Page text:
There was a convenient water shuttle service directly to St. Mark’s, with departures from the terminal (just off the ship’s bow) every twelve minutes during peak hours. Vouchers are in the stateroom upon boarding and a $15 charge is added to the passenger’s account when they are used.
The lovely yacht MARALA at Venice. Photo and copyright Peter Knego 2007.
The water taxi/vaporetto ride is about fifteen minutes, sailing past the enormous ship, into the Canale Giudecca, and along the colorful Venetian waterfront to St. Mark’s. Once there, we were surprised to find congestion at a minimum and walked past the soaring campanille, the ornate Baptistry and Doge’s Palace along the waterfront to Riva Setti Martiri. A most pleasant find was the gorgeous yacht MARALA, with her single buff amidships funnel and classic proportions resembling a scaled-down version of Elder Dempster Line’s late RMMV AUREOL.
Off the beaten track reflections of Venice. Photo and copyright Peter Knego 2007.
Venice could not have been more enchanting. On previous visits, I was overwhelmed by the hordes of tourists and somewhat inclement weather (ranging from an all day downpour to sweltering humidity). Today, the skies were mostly clear, the humidity was low, and the crowds were manageable.
Forte Fronte, Arsenale, Venice. Photo and copyright Doug Satterblom 2007.
We enjoyed getting lost in the maze of canals and cobblestone streets in the outer portions of the old city. One of my favorite monuments is the Forte Fronte at the Arsenale, with its oversized lion statues and shaded piazza. We stopped here for an iced tea and my cappuccino fix before heading back to the water taxi station and the ship.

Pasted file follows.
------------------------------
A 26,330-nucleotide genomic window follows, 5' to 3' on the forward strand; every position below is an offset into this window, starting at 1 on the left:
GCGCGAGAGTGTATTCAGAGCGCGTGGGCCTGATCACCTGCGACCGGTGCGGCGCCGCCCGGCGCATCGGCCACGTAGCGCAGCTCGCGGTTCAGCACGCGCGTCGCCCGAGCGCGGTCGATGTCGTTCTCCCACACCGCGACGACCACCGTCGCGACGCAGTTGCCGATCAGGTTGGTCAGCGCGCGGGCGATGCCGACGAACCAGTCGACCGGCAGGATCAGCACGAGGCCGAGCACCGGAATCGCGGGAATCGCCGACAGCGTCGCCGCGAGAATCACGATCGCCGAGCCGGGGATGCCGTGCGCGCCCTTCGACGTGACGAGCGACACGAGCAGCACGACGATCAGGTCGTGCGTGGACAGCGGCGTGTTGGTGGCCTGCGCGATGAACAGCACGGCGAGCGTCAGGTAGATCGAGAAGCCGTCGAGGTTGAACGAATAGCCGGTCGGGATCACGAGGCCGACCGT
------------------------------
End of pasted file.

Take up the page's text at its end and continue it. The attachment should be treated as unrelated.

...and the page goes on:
Emerald Paisley, Venice canal. Photo and copyright Peter Knego 2007
Sabbatini’s, facing forward/port. Photo and copyright Peter Knego 2007.
Our night excursion to Doge’s Palace was cancelled due to a private function, so we were able to attend the media get-together in Sabatini’s, the ship’s extra tariff ($20) Italian eatery. I lost count of the appetizers, which ranged from prosciutto and melon to marinated sun dried tomatoes and breaded zucchini. My main course was a phenomenal Chilean sea bass, served by the Romanian “dream team” of Sebastian and Peter. Wiser minds would have avoided the caffeine-rich espresso creme brulée, but I didn’t have the discipline, which is why I am not enjoying that much-needed sleep.
End of EMERALD PRINCESS Re-Trekked, Part One
Special thanks: Julie Benson, Karen Candy, Martin Cox, Bianca Le Moeul, Doug Satterblom
Having documented over 400 passenger ships and taken more than 200 cruises, MaritimeMatters’ co-editor Peter Knego is a leading freelance cruise writer, a respected ocean liner historian and frequent maritime lecturer both on land and at sea. With his work regularly featured in cruise industry trades and consumer publications. Knego also runs the www.midshipcentury.com website which offers MidCentury cruise ship furniture, artwork and fittings rescued from the shipbreaking yards of Alang, India. He has produced several videos on the subject, including his latest, The Sands Of Alang and the best-selling On The Road To Alang."